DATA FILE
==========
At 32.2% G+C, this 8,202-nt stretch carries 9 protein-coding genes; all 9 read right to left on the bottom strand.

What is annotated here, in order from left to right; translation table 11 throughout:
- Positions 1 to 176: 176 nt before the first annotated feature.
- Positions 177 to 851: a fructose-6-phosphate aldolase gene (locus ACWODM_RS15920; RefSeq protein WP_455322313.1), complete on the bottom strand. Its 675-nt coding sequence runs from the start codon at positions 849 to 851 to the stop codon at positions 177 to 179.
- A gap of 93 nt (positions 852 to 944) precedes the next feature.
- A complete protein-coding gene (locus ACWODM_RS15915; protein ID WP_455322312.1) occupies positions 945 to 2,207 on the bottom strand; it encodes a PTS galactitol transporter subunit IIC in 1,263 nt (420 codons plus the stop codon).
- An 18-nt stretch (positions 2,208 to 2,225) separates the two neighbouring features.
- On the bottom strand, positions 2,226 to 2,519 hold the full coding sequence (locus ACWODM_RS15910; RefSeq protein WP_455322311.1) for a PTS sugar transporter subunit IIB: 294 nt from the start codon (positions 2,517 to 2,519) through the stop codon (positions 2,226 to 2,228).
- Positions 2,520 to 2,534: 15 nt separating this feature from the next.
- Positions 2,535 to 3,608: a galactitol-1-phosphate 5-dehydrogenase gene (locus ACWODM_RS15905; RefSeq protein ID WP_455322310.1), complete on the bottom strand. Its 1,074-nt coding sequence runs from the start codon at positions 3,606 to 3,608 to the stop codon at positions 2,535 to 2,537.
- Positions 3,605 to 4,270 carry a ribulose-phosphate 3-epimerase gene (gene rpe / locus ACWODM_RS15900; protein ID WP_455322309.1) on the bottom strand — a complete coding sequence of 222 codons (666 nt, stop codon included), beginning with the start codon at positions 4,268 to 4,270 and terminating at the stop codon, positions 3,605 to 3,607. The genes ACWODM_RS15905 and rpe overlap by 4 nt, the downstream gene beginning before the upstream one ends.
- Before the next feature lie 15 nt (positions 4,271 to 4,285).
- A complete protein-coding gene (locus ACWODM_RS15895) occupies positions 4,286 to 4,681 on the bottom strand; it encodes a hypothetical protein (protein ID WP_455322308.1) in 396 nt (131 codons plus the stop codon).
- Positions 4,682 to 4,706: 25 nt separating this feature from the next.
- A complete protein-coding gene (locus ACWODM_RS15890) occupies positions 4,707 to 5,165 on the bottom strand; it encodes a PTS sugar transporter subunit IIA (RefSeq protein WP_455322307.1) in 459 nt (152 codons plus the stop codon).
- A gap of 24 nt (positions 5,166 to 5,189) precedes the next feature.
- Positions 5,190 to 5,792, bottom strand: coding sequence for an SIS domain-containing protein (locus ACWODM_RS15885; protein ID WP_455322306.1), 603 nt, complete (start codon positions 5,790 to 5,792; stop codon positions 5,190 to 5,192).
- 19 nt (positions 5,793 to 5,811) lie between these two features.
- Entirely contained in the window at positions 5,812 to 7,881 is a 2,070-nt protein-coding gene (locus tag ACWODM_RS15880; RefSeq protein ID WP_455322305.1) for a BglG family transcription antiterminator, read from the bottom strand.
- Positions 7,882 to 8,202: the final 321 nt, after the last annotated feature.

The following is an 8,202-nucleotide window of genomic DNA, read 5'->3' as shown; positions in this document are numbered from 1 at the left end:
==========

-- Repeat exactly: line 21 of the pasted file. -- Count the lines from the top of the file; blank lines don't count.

The following is an 8,202-nucleotide window of genomic DNA, read 5'->3' as shown; positions in this document are numbered from 1 at the left end: